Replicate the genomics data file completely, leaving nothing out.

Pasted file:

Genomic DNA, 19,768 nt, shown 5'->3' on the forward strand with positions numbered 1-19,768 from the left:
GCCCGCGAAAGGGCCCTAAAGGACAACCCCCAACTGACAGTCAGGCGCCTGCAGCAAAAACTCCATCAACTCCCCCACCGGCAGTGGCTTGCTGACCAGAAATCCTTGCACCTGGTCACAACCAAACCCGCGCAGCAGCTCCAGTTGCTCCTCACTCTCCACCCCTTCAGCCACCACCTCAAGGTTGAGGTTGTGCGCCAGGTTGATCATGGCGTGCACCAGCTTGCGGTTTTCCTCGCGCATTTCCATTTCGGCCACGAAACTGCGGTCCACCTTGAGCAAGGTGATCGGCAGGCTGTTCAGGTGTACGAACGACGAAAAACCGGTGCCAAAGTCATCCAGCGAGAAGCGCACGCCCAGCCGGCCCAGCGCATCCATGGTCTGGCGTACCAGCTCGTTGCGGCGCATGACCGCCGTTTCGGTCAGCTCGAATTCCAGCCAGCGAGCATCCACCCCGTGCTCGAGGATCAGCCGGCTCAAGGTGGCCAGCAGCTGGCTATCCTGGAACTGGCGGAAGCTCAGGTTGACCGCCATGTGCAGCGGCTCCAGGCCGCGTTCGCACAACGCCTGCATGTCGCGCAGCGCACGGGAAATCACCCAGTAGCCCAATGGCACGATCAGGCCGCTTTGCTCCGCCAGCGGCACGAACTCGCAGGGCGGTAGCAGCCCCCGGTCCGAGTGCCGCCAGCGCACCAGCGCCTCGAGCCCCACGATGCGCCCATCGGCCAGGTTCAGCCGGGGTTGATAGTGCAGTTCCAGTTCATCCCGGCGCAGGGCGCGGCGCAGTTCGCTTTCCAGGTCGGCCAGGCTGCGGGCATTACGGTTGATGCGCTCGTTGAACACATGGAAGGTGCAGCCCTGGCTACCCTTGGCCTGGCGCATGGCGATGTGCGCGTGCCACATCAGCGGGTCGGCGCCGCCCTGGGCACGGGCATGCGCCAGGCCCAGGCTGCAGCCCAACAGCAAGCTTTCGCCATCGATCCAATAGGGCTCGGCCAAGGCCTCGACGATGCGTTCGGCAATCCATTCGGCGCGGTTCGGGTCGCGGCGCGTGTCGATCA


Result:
Genomic DNA, 19,768 nt, shown 5'->3' on the forward strand with positions numbered 1-19,768 from the left:
GCCCGCGAAAGGGCCCTAAAGGACAACCCCCAACTGACAGTCAGGCGCCTGCAGCAAAAACTCCATCAACTCCCCCACCGGCAGTGGCTTGCTGACCAGAAATCCTTGCACCTGGTCACAACCAAACCCGCGCAGCAGCTCCAGTTGCTCCTCACTCTCCACCCCTTCAGCCACCACCTCAAGGTTGAGGTTGTGCGCCAGGTTGATCATGGCGTGCACCAGCTTGCGGTTTTCCTCGCGCATTTCCATTTCGGCCACGAAACTGCGGTCCACCTTGAGCAAGGTGATCGGCAGGCTGTTCAGGTGTACGAACGACGAAAAACCGGTGCCAAAGTCATCCAGCGAGAAGCGCACGCCCAGCCGGCCCAGCGCATCCATGGTCTGGCGTACCAGCTCGTTGCGGCGCATGACCGCCGTTTCGGTCAGCTCGAATTCCAGCCAGCGAGCATCCACCCCGTGCTCGAGGATCAGCCGGCTCAAGGTGGCCAGCAGCTGGCTATCCTGGAACTGGCGGAAGCTCAGGTTGACCGCCATGTGCAGCGGCTCCAGGCCGCGTTCGCACAACGCCTGCATGTCGCGCAGCGCACGGGAAATCACCCAGTAGCCCAATGGCACGATCAGGCCGCTTTGCTCCGCCAGCGGCACGAACTCGCAGGGCGGTAGCAGCCCCCGGTCCGAGTGCCGCCAGCGCACCAGCGCCTCGAGCCCCACGATGCGCCCATCGGCCAGGTTCAGCCGGGGTTGATAGTGCAGTTCCAGTTCATCCCGGCGCAGGGCGCGGCGCAGTTCGCTTTCCAGGTCGGCCAGGCTGCGGGCATTACGGTTGATGCGCTCGTTGAACACATGGAAGGTGCAGCCCTGGCTACCCTTGGCCTGGCGCATGGCGATGTGCGCGTGCCACATCAGCGGGTCGGCGCCGCCCTGGGCACGGGCATGCGCCAGGCCCAGGCTGCAGCCCAACAGCAAGCTTTCGCCATCGATCCAATAGGGCTCGGCCAAGGCCTCGACGATGCGTTCGGCAATCCATTCGGCGCGGTTCGGGTCGCGGCGCGTGTCGATCA